He sent this photo without explaining anything to me. Instantly I was surprised and thought, “I am pretty sure that I never wrote or said that people should practice full lotus posture with an injury. What is happening? I hope that I didn’t make a mistake telling people to do so!” I asked him what happened.
In fact, Mr. Choi has a strong affinity with Buddhism. He was a troublemaker when he was in middle school and disobeyed the grown-ups. Even though he was causing trouble, he himself didn’t like it either. His mother asked him to go and see a Buddhist monk at a temple. Afterward he started meeting more monks and continued to be interested in Buddhism. Because of the Sunims (monks), he turned his life around and started to study harder.
He learned to practice recitation, mantras, bowing and copying sutras from the Sunims (monks) when he was in middle school. He also learned that it’s good to recite Buddha’s name whenever and wherever, so he started to recite sitting, lying down, and while he was doing something else as well. However, when he tried to recite Buddha’s name, he faced difficulties. He couldn’t concentrate. He often fell asleep or had false thinking. In fact, he often stopped doing Buddha’s name recitation when the situation got better. So he started to look into sitting meditation. At first, he tried to kneel and recite. Around that time, he read something about full lotus and got interested.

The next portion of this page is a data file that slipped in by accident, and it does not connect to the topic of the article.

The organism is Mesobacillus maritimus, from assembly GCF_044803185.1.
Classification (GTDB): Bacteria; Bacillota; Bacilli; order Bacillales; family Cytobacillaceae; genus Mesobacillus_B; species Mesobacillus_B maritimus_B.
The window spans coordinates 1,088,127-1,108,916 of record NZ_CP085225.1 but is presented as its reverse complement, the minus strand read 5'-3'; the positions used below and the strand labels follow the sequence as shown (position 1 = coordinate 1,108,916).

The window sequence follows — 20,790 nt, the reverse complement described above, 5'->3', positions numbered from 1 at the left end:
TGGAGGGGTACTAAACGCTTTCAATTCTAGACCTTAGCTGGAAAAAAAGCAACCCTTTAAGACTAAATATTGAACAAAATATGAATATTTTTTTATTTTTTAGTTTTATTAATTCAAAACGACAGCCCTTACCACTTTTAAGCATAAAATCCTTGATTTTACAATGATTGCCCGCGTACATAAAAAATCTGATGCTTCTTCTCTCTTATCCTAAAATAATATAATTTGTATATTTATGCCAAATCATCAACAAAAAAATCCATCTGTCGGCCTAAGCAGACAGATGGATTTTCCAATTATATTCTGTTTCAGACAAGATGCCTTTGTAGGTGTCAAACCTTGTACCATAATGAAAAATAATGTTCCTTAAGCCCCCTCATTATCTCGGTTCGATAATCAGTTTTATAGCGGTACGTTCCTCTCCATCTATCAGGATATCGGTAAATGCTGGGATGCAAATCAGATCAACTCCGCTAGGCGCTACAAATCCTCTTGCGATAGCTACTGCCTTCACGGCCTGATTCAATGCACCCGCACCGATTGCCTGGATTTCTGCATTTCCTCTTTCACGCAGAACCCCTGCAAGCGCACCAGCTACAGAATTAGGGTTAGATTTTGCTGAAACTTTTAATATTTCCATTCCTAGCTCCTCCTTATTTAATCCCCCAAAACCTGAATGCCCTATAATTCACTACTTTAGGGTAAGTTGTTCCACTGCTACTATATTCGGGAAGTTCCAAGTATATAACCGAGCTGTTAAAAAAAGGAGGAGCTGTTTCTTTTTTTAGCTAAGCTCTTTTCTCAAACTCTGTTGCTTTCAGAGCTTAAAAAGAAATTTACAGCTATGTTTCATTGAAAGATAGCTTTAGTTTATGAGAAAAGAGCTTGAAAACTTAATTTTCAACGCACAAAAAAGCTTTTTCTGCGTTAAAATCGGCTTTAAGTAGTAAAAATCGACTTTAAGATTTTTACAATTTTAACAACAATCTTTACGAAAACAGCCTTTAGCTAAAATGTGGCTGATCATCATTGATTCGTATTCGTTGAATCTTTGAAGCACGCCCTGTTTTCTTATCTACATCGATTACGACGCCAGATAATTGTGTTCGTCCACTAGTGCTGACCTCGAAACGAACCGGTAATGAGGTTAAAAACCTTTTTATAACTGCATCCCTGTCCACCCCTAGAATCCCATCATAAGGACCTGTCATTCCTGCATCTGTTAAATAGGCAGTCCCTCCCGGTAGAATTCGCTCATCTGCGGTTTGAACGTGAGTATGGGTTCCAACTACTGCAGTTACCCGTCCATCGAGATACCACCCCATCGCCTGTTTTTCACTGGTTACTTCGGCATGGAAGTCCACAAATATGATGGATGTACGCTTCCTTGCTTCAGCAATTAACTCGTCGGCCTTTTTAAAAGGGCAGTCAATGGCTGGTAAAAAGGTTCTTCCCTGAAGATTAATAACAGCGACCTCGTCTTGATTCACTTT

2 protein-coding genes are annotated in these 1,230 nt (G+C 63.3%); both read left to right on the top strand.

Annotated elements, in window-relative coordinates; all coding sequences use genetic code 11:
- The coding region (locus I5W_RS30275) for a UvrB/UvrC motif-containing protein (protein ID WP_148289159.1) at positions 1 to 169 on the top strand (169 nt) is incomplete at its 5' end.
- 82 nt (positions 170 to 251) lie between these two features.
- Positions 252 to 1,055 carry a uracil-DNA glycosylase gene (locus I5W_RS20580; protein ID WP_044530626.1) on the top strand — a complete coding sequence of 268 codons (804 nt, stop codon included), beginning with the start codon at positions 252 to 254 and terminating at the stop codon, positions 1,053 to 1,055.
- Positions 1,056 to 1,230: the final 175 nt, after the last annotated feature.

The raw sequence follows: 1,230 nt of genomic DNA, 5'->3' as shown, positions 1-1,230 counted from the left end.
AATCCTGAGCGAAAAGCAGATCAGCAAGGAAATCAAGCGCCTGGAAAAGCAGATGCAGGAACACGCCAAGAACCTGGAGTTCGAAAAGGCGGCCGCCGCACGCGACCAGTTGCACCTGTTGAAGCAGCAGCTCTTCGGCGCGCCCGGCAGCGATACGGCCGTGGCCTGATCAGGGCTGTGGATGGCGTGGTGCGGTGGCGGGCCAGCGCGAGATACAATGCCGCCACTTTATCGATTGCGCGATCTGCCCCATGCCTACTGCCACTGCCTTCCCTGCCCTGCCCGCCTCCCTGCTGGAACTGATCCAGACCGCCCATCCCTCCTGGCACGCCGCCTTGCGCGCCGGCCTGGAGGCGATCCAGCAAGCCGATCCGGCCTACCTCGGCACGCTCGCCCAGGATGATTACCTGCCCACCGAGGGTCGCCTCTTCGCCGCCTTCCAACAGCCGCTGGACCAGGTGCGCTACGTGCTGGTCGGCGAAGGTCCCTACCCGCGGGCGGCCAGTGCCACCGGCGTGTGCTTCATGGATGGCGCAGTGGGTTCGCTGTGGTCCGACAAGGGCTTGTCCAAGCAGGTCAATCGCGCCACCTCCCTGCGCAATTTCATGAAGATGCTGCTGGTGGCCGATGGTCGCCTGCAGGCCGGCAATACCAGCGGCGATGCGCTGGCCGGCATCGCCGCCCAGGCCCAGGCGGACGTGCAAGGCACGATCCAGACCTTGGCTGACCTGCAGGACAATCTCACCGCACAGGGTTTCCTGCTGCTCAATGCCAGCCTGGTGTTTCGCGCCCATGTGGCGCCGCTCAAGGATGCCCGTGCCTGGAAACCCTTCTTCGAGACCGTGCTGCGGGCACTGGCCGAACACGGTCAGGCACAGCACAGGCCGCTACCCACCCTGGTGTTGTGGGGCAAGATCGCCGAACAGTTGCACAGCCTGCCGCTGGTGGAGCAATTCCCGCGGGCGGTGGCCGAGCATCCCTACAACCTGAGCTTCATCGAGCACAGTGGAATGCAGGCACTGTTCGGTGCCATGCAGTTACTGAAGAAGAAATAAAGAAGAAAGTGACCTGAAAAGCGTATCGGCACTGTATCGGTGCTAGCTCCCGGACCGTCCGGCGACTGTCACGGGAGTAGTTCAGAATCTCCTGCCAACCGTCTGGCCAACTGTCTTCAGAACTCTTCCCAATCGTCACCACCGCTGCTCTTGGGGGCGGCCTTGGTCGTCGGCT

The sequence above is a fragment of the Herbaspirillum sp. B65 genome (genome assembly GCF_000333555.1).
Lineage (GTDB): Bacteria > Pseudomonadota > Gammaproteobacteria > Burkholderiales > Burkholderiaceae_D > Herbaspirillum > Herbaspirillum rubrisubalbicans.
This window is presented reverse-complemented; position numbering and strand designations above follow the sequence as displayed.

Two years ago, he searched the full lotus posture photos and sat in the posture. He was able to sit for 30 minutes. The posture was too hard so he couldn’t really recite the Buddha’s name, but he had a sensation as if electricity was going through his body. He sweated a lot, but his mind calmed down. He had a great experience but couldn't sustain this sitting practice. He had too many questions, “Do I put my left foot first or do I put my right foot first?” or “Do I continue to sit like this even though it’s so uncomfortable? I am not sure.” Because of the doubts, eventually he looked for easier ways to cultivate and ended up quitting the full lotus practice.